We think it’s great that companies are looking for new ways of working and trying hard to bring consumer insight and design approaches to the forefront. I’m working with a company now where we have established a joint studio to design experiences and offers. Through new methods we’re designing something in 5-6 weeks that used to take 8 months or even a year. So there is real power in the approach, and I think companies who aren’t experimenting with this are likely going to be left behind.
But I also see examples where these studios are more window dressing than substance. They are put out there to show that a company has a “cool” new space, but aren’t really generating products and services that actually make it to market. And that really is the point of all this – to get stuff to market that delights customers, builds your brand, and keeps you ahead of the competition.
GT: What one tip would you give to anyone looking to use design as part of their transformation?
JW: I can’t give you just one…. But I can give you two. First, make sure your designers are focusing on the business challenges that are most meaningful to the leaders in the business. Don’t pick a skunkworks project that is 10 years out that no one cares about. If you don’t have your business executives demanding to have their problem get solved, then you aren’t picking the right things to work on, and you’ll end up with gizmos on the shelf instead of great new products in market.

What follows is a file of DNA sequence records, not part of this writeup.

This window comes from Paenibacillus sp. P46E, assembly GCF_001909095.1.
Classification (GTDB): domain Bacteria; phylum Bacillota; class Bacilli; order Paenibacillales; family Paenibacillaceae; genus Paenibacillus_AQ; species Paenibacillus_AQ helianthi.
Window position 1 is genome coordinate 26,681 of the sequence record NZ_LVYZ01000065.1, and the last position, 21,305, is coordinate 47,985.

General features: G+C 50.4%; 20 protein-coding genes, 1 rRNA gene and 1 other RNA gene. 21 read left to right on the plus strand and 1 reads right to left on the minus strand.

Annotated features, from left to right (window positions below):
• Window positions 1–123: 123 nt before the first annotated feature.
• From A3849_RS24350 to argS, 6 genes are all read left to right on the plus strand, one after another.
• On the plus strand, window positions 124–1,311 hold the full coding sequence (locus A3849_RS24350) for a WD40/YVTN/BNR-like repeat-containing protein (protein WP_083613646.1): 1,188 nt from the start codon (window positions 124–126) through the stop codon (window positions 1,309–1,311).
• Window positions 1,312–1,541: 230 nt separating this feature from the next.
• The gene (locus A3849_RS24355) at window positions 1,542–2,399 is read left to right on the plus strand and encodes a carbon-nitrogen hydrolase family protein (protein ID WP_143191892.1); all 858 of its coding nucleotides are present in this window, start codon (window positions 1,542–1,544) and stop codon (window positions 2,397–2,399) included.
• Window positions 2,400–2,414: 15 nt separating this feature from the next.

Second, make sure that your design team has the full set of skills needed to work on the problem at hand. For example, we’re increasingly using from the start teams that combine up-front insights and strategic designers who are skilled at generating new concepts with systems architects who understand the technology stack needed to support those concepts. That way the designers will understand what it takes to actually put things in market, and the systems architects will understand the human problem they are ultimately trying to solve with technology.
To deliver on this requires a depth of design talent that few organizations have – doing this well requires a breadth of skill from ethnographers and design strategists to UX/UI designers, service designers, engineers, and more. And with the increase in available data, we have a growing need to include data science and behavioral economics experts.
It’s not a small charge. But to get the most out of design you’ve got to go all in. It can feel like a big leap, but we’ve seen the results it can lead to – market disruptions, outpacing competition, and building a brand customers love.